A revitalized Suruga returns home from her awesome mini-road trip with Araragi to find she has a package: a mummified monkey head, with a note from Kaiki telling her to do with it what she will. Armed thus with the Pièce de résistance of the devil, she returns to the gymnasium to find Rouka there. Both she and I now see her in a different light, now that we know she’s a ghost.
Even so, Suruga challenges that ghost to another one-on-one match, this time consisting of just one play. If Rouka prevents Suruga from making a basket, she wins, and can have the head. If Suruga makes the basket, Rouka loses, and has to give up being a collector of misfortune and a gatherer of the devil. If Rouka refuses the challenge, Suruga will destroy the head, essentially ending Rouka’s quest anyway.
Admitting it’s not much of a choice, Rouka accepts, warning she won’t hold back this time, though we know at this point Suruga has a plan to defeat her. Rouka doesn’t quite comprehend what Suruga aims to get out of this, but it’s clear to us: she wants to save her friend from becoming the devil. It’s also apparent to Suruga that Rouka doesn’t know she died and became a misfortune-collecting apparition/oddity. This delves into a common but poignant phenomenon in fiction where the dead don’t know they’re dead and keep living their lives as if they weren’t.
I loved how the gym was dark and the court markings were backlit as Suruga brought forth the challenge, lending a very “final boss” atmosphere to the setting. When Rouka goes to the locker room for some shoes, the gym enters “Showtime Mode”, with the grandstands extending, the retractable roof opening to reveal the azure sky (Naoetsu is one swanky high school!), and a few inches of water flooding the court – perhaps a reference to Rouka’s “swampy defense” but also a metaphor for cleansing and renewal.
The thrilling, intricately built-up duel between the two is over almost as soon as it starts. Suruga rushes ahead as usual, but then does something Rouka could never have predicted: she passes the ball to her, quickly stealing it back before she has full possession. In the moment of confusion she created, Suruga elevates and dunks over Rouka’s rushed block attempt. The two end up laughing in a heap on the (now dry) floor, with Suruga now on top of Rouka (the opposite of their last such encounter). Here, Suruga realizes how cute Rouka is, and considers kissing her.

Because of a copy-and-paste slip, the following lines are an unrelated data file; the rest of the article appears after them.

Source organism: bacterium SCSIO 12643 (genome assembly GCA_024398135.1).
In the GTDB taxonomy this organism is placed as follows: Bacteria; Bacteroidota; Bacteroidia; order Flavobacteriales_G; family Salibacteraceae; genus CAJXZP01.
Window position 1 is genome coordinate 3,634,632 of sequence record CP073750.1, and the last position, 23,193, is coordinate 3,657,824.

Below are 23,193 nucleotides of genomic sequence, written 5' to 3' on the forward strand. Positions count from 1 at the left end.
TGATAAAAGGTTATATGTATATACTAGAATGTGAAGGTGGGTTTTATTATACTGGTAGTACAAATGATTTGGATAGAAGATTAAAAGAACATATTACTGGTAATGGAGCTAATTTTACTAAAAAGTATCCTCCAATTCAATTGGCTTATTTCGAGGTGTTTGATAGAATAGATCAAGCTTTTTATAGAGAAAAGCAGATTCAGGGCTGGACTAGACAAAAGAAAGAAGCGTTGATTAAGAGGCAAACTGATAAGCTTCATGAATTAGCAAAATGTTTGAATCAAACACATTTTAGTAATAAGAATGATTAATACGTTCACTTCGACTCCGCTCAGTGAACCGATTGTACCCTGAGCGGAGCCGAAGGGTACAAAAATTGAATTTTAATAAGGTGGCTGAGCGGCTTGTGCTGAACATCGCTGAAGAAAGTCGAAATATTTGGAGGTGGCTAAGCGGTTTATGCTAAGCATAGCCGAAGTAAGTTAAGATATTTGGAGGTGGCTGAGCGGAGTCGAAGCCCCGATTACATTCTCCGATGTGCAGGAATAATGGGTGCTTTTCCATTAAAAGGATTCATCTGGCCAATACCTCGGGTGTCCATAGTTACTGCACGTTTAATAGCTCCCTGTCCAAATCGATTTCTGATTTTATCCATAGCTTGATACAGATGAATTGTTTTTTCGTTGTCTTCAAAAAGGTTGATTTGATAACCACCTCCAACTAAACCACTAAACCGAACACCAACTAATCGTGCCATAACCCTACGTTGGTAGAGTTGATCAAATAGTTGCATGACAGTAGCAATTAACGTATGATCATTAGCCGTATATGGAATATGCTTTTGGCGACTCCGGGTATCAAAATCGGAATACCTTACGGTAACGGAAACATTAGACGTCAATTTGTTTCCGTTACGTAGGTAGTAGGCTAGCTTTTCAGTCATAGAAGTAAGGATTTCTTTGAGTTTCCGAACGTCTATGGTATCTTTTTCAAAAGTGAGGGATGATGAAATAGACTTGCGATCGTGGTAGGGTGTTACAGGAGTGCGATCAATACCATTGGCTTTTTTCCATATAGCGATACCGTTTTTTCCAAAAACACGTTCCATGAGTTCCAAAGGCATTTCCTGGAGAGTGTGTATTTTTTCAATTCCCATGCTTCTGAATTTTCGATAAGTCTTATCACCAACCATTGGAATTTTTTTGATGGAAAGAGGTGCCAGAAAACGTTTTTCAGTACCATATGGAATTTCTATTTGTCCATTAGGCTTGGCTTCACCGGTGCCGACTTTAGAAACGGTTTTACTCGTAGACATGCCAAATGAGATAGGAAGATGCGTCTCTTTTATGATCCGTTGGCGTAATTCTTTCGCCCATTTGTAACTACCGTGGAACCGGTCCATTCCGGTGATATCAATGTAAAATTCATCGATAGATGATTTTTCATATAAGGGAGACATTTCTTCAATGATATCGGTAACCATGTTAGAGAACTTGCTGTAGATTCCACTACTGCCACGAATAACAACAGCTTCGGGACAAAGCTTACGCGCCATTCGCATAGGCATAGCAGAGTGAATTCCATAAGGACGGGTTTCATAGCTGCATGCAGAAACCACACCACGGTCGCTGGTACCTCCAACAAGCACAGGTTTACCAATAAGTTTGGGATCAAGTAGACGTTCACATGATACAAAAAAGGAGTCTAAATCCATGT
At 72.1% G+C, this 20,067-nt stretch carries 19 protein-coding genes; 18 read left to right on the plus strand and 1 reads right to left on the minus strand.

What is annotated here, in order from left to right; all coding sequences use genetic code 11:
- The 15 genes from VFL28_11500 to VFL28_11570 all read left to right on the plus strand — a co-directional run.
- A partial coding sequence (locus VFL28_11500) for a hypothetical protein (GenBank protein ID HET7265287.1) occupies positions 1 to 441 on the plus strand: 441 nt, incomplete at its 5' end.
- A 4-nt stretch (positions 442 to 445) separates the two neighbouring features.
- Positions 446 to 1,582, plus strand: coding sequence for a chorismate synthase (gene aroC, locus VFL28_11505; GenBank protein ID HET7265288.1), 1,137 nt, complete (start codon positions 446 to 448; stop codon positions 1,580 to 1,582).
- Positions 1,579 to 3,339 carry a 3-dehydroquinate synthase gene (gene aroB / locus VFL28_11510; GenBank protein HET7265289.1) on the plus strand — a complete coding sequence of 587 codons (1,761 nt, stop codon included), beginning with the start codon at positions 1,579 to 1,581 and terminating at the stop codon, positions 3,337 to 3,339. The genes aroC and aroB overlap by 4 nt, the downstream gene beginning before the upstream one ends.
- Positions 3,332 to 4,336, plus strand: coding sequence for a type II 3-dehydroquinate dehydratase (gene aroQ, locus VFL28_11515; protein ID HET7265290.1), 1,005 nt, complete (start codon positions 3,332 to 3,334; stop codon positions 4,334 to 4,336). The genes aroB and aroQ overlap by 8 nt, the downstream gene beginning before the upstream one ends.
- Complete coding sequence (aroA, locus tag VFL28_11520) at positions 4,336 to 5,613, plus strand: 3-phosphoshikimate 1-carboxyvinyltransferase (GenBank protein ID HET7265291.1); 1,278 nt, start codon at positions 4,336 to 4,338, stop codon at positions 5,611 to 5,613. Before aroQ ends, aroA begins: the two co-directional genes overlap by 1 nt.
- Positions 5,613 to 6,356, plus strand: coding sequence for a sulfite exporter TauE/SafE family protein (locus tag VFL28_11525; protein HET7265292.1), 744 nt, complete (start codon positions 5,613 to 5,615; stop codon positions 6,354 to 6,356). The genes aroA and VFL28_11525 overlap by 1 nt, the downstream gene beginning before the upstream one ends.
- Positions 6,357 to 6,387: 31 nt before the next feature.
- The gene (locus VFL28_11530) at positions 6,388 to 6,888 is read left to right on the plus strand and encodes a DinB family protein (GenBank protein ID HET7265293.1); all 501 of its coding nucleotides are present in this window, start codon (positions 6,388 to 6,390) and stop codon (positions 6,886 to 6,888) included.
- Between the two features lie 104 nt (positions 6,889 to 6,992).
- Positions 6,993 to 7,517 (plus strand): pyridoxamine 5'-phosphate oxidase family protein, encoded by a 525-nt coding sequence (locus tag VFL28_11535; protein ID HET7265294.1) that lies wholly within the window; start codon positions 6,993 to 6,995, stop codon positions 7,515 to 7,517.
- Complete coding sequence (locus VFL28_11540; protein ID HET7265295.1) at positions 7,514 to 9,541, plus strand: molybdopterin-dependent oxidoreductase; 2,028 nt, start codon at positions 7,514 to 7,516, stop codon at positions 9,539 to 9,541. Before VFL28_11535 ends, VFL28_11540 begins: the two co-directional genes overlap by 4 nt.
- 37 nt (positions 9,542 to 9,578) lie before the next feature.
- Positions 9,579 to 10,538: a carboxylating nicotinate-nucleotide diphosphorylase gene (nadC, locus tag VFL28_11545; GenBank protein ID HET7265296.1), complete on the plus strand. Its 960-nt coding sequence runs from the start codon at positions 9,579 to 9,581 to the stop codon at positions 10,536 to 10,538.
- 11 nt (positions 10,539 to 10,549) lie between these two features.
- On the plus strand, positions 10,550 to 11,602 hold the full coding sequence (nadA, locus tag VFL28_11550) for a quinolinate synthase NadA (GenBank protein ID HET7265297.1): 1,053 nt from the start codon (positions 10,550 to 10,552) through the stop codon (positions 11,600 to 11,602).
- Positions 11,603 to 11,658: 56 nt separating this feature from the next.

Rouka, in accepting defeat, voices her surprise, and ultimately, is grateful that Suruga passed to her, considering how rarely anyone on her team passed to her due to her choice to focus on defense, a choice not made due to lack of talent or skill, but to appease those less talented, just as she sought misfortune from those as unfortunate (or more) than her. Rouka also tells Suruga to stop drifting and get back on the active roster as soon as she can. With that, she vanishes into the aether while Suruga is crafting a comeback with her back turned, leaving behind the mummified monkey parts she had collected.
Before the duel, Rouka and Suruga agreed on one thing: that it’s better to regret the lack of action than to regret what you’ve done. But Suruga tells her it’s better still to do something and not regret it. If there’s an overarching moral to be had from this story, that’s as good as any. Whatever else Kanbaru Suruga has been, she’s been a doer; on the offense. Sometimes, Suruga’s actions are reckless and/or lead to regrets, like wishing to the monkey paw, for instance. But her most recent actions freed Rouka from her torment. In a dream, she and her mother converse more as equals, as Suruga puts forth her own opinions rather than simply absorb those of others.
Suruga wakes up from that dream to find Araragi in her room. As she sleeps in the nude, she’s taken aback for a moment, but Araragi isn’t there for “that”, but to help her clean her room, something she requested during the road trip. She also has him cut her hair, as she plans to return to basketball. Between the yellow bug, not being turned on by Suruga, and hairdressing, one might wonder if the producers are trying to say something about Araragi, but these are merely cosmetic characteristics that happen to match a certain stereotype, but aren’t meant to be read too much into, so I won’t. One thing’s for sure, though: the dude is good at setting up dominoes!
As he shears off her flowing purple locks, returning her to the way she looked when we first met her in Bakemonogatari (a rare aesthetic rewind) he offers some closing words of solace to Suruga (It’s also worth mentioning that Suruga’s other idol, Senjougahara, also sports a short hairstyle when last we saw her). He tells her not to worry about what she did and whether it was right or wrong…because it was neither: It was just adolescence.